Tip for debugging what's going on
I would suggest turning on the debug facility of your shell, assuming you're using Bash.
$ set -x
This output will show you what's happening behind the scenes when you run a command that produces this output.
That output is from the time
/usr/bin/time command being prefixed to every command you run. In order to get that output, I'm guessing you're using either C-shell (csh) or Turbo C-shell (tcsh).
$ time sleep 2
0.000u 0.000s 0:02.00 0.0% 0+0k 0+0io 0pf+0w
The reason I suspect this is a
tcsh shell is that when I run the command
/usr/bin/time in a Bash shell the output looks like this:
$ /usr/bin/time sleep 2
0.00user 0.00system 0:02.02elapsed 0%CPU (0avgtext+0avgdata 580maxresident)k
0inputs+0outputs (0major+180minor)pagefaults 0swaps
The output can be controlled using the
--format switch, so the output you're seeing could be achieved in Bash as well, but would have to be done intentionally.
Meaning of output
If you run the command
/usr/bin/time in verbose mode, (
-v) you'll get all the details about each field like this:
$ /usr/bin/time -v sleep 2
Command being timed: "sleep 2"
User time (seconds): 0.00
System time (seconds): 0.00
Percent of CPU this job got: 0%
Elapsed (wall clock) time (h:mm:ss or m:ss): 0:02.00
Average shared text size (kbytes): 0
Average unshared data size (kbytes): 0
Average stack size (kbytes): 0
Average total size (kbytes): 0
Maximum resident set size (kbytes): 584
Average resident set size (kbytes): 0
Major (requiring I/O) page faults: 0
Minor (reclaiming a frame) page faults: 184
Voluntary context switches: 2
Involuntary context switches: 4
File system inputs: 0
File system outputs: 0
Socket messages sent: 0
Socket messages received: 0
Signals delivered: 0
Page size (bytes): 4096
Exit status: 0
If you line up the original output:
77410.101u 124.968s 1:42:43.49 657.9% 0+0k 0+1353384io 0pf+0w
^^^^^^^^^^ ^^^^^^^^ ^^^^^^^^^^ ^^^^^^ ^^^^ ^^^^^^^^^^^ ^^^^^^
1 2 3 4 5 6 7
- User time (seconds)
- System time (seconds)
- Elapsed (wall clock) time (h:mm:ss or m:ss)
- Percent of CPU this job got
- Average shared text size (kbytes) + Average unshared data size (kbytes)
- Number of file system inputs by the process + Number of file system outputs by the process
- Number of major page faults that occurred while the process was running. These are faults where the page has to be read in from disk + Number of times the process was swapped out of main memory
You can manually do the same format like this:
$ /usr/bin/time -f '%Uu %Ss %E %P %X+%Dk %I+%Oio %Fpf+%Ww' sleep 2
0.00u 0.00s 0:02.00 0% 0+0k 0+0io 0pf+0w
Customizing the output
Once you're able to determine where the call to
/usr/bin/time is being made you can customize the output by taking a peak at the man page for
time. There are lots of options that can be included in this output.
$ man time
%E Elapsed real time (in [hours:]minutes:seconds).
%e (Not in tcsh.) Elapsed real time (in seconds).
%S Total number of CPU-seconds that the process spent in kernel mode.
%U Total number of CPU-seconds that the process spent in user mode.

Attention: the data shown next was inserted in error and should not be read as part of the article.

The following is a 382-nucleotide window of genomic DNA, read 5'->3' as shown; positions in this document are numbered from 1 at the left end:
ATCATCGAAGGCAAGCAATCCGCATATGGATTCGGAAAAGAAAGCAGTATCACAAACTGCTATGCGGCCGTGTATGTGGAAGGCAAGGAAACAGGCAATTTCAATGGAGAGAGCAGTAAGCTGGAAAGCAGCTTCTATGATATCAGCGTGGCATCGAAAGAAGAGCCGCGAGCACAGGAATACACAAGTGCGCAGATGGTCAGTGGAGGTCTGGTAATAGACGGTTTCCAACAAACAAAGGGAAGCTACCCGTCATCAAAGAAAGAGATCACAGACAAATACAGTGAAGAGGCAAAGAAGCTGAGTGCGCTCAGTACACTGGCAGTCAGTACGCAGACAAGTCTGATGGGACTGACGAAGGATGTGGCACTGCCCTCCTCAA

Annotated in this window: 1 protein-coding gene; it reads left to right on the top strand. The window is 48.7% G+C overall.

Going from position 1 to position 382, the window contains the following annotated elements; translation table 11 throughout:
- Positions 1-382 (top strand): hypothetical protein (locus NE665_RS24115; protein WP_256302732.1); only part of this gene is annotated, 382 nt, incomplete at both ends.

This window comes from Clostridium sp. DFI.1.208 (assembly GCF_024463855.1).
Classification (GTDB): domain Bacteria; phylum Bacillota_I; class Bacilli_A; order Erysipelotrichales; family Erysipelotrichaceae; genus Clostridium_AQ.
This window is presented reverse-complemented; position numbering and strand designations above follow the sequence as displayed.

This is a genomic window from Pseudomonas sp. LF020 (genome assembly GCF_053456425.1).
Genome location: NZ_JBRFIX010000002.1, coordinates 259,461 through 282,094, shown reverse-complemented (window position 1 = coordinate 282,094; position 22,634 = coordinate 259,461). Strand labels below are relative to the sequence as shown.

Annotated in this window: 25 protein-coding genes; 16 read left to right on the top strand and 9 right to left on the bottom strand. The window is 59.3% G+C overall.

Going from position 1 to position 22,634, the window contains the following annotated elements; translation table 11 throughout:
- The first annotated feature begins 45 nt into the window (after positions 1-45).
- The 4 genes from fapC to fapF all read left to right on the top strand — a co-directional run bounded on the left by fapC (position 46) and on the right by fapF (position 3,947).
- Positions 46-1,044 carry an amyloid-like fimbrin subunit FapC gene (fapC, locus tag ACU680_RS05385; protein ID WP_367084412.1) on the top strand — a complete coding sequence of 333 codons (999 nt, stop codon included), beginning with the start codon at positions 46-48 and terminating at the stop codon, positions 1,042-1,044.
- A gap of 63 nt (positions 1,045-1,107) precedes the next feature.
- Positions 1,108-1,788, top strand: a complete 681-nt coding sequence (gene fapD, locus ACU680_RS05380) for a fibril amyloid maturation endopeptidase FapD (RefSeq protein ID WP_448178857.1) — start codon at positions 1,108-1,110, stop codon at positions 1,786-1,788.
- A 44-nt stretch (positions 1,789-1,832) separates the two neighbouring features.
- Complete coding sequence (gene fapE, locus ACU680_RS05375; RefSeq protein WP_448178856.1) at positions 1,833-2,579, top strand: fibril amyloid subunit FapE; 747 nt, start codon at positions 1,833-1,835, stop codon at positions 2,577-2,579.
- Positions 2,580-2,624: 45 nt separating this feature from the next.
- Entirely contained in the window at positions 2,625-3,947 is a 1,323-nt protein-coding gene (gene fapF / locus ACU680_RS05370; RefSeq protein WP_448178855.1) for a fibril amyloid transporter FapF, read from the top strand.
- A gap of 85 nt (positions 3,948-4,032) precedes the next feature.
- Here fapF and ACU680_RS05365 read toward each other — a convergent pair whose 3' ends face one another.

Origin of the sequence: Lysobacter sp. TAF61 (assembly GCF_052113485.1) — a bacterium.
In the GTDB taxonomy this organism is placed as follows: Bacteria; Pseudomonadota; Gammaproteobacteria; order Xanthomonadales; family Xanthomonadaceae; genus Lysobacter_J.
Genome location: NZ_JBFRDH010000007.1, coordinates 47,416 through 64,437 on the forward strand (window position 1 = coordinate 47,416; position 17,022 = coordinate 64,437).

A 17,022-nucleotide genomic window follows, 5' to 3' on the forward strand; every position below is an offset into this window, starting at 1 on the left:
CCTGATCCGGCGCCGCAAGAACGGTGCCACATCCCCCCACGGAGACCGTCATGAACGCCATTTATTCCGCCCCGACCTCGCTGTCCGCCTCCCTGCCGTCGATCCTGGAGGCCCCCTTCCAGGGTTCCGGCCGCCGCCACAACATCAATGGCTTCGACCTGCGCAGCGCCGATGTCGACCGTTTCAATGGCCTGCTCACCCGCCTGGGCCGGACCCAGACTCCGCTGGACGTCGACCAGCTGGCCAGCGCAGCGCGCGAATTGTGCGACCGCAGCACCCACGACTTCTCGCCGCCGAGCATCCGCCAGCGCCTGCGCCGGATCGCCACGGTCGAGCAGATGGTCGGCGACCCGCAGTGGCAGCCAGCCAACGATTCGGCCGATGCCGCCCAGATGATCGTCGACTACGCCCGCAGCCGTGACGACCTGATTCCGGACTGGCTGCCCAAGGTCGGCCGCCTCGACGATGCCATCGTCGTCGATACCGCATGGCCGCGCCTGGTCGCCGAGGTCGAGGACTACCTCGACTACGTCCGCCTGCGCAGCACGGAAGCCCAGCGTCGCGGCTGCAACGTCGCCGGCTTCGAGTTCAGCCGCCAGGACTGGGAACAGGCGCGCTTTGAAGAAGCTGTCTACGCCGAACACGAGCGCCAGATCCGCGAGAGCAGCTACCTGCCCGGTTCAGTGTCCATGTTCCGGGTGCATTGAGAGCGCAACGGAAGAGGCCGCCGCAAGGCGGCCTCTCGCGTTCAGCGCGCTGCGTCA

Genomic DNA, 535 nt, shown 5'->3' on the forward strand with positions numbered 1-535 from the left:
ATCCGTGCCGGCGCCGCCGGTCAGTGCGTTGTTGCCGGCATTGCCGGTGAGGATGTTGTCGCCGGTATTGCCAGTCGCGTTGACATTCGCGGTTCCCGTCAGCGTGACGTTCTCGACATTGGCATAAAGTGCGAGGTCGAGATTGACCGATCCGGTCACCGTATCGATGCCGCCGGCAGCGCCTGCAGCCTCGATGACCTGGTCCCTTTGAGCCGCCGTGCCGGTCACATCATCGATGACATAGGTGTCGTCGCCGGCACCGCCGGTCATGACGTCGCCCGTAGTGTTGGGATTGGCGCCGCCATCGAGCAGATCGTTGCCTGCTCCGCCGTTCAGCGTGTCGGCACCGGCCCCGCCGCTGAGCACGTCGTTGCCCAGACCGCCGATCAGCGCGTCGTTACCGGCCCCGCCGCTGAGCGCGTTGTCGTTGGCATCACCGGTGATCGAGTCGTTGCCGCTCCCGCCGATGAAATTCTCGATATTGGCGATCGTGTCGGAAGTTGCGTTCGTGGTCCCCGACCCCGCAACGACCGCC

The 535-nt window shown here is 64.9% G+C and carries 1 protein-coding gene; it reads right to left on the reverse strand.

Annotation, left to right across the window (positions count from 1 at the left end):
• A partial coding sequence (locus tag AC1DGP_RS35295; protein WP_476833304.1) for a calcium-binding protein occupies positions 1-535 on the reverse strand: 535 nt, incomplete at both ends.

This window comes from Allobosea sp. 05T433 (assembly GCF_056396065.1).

%P Percentage of the CPU that this job got, computed as (%U + %S) / %E.
%M Maximum resident set size of the process during its lifetime, in Kbytes.
%t (Not in tcsh.) Average resident set size of the process, in Kbytes.
%K Average total (data+stack+text) memory use of the process, in Kbytes.
%D Average size of the process's unshared data area, in Kbytes.
%p (Not in tcsh.) Average size of the process's unshared stack space, in Kbytes.
%X Average size of the process's shared text space, in Kbytes.
%Z (Not in tcsh.) System's page size, in bytes. This is a per-system constant, but varies between systems.
%F Number of major page faults that occurred while the process was running. These are faults where the page has to be read
in from disk.
%R Number of minor, or recoverable, page faults. These are faults for pages that are not valid but which have not yet been
claimed by other virtual pages. Thus the data in the page is still valid but the system tables must be updated.
%W Number of times the process was swapped out of main memory.
%c Number of times the process was context-switched involuntarily (because the time slice expired).
%w Number of waits: times that the program was context-switched voluntarily, for instance while waiting for an I/O operation
%I Number of file system inputs by the process.
%O Number of file system outputs by the process.
%r Number of socket messages received by the process.
%s Number of socket messages sent by the process.
%k Number of signals delivered to the process.
%C (Not in tcsh.) Name and command-line arguments of the command being timed.
%x (Not in tcsh.) Exit status of the command.
See the man page for more details.
EDIT #1: Your issue
Turns out your question about the output being shown automatically is being caused by the setting of this environment variable in csh/tcsh.
from the tcsh man page
The time shell variable can be set to execute the time builtin command
after the completion of any process that takes more than a given number
of CPU seconds.
Set the time to 5 seconds.
$ set time=5
$ set|grep time
Test it out:
$ bash -c "while [ 1 ];do echo hi; done"
...waited ~5 seconds, then Ctrl-C to stop it
5.650u 1.471s 0:09.68 73.5% 0+0k 0+0io 0pf+0w
The output will only show up if the task you're running consumes more than the number of seconds of the CPU time set by the variable